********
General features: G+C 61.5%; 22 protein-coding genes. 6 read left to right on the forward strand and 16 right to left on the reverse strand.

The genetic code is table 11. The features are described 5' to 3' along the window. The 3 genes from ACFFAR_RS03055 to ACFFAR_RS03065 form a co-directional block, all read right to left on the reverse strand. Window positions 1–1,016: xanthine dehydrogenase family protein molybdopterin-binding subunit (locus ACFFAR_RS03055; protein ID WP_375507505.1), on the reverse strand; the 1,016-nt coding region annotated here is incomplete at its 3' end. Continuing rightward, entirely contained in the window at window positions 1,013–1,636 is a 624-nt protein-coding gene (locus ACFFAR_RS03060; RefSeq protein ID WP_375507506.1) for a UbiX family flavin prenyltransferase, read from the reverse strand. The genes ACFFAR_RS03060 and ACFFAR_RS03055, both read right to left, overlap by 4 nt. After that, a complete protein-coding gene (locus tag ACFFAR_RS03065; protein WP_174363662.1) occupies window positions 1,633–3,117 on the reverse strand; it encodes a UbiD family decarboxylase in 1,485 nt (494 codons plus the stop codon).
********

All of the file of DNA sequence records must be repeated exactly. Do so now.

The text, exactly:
General features: G+C 61.5%; 22 protein-coding genes. 6 read left to right on the forward strand and 16 right to left on the reverse strand.

The genetic code is table 11. The features are described 5' to 3' along the window. The 3 genes from ACFFAR_RS03055 to ACFFAR_RS03065 form a co-directional block, all read right to left on the reverse strand. Window positions 1–1,016: xanthine dehydrogenase family protein molybdopterin-binding subunit (locus ACFFAR_RS03055; protein ID WP_375507505.1), on the reverse strand; the 1,016-nt coding region annotated here is incomplete at its 3' end. Continuing rightward, entirely contained in the window at window positions 1,013–1,636 is a 624-nt protein-coding gene (locus ACFFAR_RS03060; RefSeq protein ID WP_375507506.1) for a UbiX family flavin prenyltransferase, read from the reverse strand. The genes ACFFAR_RS03060 and ACFFAR_RS03055, both read right to left, overlap by 4 nt. After that, a complete protein-coding gene (locus tag ACFFAR_RS03065; protein WP_174363662.1) occupies window positions 1,633–3,117 on the reverse strand; it encodes a UbiD family decarboxylase in 1,485 nt (494 codons plus the stop codon).